Spirited Guides | Wine | Salt Lake City | Salt Lake City Weekly
Support the Free Press.
Facts matter. Truth matters. Journalism matters.
Salt Lake City Weekly has been Utah's source of independent news and in-depth journalism since 1984.
Donate today to ensure the legacy continues.

Eat & Drink » Wine

Spirited Guides



In the throes of a long, hot Utah summer, my thoughts tend to drift to the gentler climes of France and Italy. And so it happens that I finally got around to reading two terrific wine books that I picked up this winter when it was considerably cooler: The Wines of France and Making Sense of Italian Wine. What links these fine works, aside from being about two of the planet’s most important wine-producing nations, are that both are first and foremost useful.

In Matt Kramer’s Making Sense of Italian Wine (Running Press, $24.95), the author says right up front that his book isn’t intended for knowledgeable lovers of Italian wine. Rather, his advice is meant for someone more like me who seems to know less about Italian wines the more I learn about Italian wines. Kramer calls this the Great Italian Wine Paradox. And so, the entire focus and structure of his book is different from just about every book on Italian wine I’ve ever seen. Which is to say, Kramer doesn’t use geography as a jumping off point, reasoning that a geographical approach to Italian wine 1. tends to focus on obscure regional wines that the reader is unlikely to encounter and 2. “presumes a map in the reader’s mind,” which most of us don’t have.

So Kramer virtually ignores all those DOCs, DOCGs and IGTs, preferring to guide the reader through the world of Italian wines in much the manner that we would peruse Italian wines in a store. The bulk of Making Sense of Italian Wine is divided into three dozen chapters about various types of Italian wine, from Aglianico del Vulture to Vino Nobile di Montepulciano, with stops at Barolo, Lambrusco, Orvieto, Soave, Valpolicella and many others along the way. A chapter on Dolcetto, for example, covers the grapes and traditions involved in making Dolcetto, a discussion of noteworthy producers, followed by a really useful (each chapter has one) paragraph about what types of foods Italian locals eat with this wine. By the time you’ve read through Kramer’s chapter on Dolcetto (or Barbaresco, Chianti, Nebbiolo, etc.), you’re armed with enough practical knowledge about the wine to walk into a wine store and do some damage'which is the whole point, right?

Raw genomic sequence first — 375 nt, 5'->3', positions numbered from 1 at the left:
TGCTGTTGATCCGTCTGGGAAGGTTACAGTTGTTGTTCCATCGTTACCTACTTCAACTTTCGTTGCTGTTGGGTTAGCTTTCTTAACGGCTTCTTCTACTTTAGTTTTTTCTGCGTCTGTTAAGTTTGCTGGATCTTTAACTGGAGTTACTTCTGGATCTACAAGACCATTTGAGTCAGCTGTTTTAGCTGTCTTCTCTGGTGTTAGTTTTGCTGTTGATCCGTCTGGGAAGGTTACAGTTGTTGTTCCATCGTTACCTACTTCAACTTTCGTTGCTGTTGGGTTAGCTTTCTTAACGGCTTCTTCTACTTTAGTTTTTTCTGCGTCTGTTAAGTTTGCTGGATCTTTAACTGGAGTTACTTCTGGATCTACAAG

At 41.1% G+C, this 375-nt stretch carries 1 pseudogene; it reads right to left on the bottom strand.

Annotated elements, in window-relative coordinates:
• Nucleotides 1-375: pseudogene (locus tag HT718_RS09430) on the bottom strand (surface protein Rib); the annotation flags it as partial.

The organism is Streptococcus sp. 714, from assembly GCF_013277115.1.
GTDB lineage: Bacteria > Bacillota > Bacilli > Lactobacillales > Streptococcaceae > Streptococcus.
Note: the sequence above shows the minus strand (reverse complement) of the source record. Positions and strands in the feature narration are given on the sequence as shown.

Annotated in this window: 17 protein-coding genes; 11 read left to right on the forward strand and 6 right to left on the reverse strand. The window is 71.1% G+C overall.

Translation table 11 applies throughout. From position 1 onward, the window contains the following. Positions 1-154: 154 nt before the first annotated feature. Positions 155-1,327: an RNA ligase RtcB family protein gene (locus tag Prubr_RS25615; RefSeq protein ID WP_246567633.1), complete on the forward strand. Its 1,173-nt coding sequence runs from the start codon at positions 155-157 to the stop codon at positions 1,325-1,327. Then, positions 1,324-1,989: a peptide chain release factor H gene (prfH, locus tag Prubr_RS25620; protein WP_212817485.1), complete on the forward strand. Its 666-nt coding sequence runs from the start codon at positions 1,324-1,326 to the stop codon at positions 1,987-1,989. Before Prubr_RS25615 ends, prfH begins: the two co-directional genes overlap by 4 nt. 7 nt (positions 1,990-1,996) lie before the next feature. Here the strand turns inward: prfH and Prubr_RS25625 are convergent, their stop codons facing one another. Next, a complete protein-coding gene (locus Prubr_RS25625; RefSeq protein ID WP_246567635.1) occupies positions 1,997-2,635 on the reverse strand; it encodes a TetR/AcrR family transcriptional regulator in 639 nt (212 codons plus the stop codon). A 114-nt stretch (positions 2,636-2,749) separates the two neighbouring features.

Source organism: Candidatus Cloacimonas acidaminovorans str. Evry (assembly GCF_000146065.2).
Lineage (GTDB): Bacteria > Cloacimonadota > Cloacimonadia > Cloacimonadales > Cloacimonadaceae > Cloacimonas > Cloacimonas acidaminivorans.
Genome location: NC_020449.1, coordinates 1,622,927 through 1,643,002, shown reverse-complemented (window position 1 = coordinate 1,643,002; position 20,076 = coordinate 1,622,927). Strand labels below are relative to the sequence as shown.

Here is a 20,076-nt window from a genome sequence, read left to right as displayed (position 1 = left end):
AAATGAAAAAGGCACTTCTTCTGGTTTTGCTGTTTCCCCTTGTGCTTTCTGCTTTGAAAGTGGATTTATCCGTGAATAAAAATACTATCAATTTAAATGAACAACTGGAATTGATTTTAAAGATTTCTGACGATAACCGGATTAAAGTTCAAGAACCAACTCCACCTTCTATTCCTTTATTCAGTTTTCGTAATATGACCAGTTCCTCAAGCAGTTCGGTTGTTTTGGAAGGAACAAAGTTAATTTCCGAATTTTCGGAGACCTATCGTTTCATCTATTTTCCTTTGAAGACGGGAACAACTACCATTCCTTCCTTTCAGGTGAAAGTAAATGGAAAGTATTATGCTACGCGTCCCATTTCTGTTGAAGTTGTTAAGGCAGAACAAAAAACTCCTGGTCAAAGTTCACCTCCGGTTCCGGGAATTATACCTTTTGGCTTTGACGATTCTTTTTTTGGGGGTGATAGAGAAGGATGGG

In contrast to Kramer’s book, The Wines of France: The Essential Guide for Savvy Shoppers (10 Speed Press, $19.95) by Jacqueline Friedrich is a reference more than a read, although there are certainly endless hours of interesting minutiae to be savored within its pages. The great wine expert Hugh Johnson calls Friedrich’s book “the most useful single book to take with you to France or to the wine shop!”

I know what you’re thinking: Isn’t almost every wine guide outdated by the time it hits the bookstores? True. But what is so unique about The Wines of France is that it’s a practical guide with a focus on French winemakers'organized by region'rather than a soon-to-be-obsolete breakdown of French wines by points and/or vintages.

Open up to the chapter on Champagne, for example, and you’ll discover lengthy entries for some 80 different Champagne producers, from Agrapart & Fils to Vilmart & Co. Interested in Gosset Champagne? Friedrich’s frighteningly vast knowledge of French wines will tell you that “the Grande Reserve brut, dominated by pinot noir, is suave and silky; the 1996 Grand Millésime is bracing and elegant; and the deluxe cuvees Celebris and Celebris Rosé are excellent … [with] bready aromas, and its core of rich fruit.” Now that’s wine info I can use.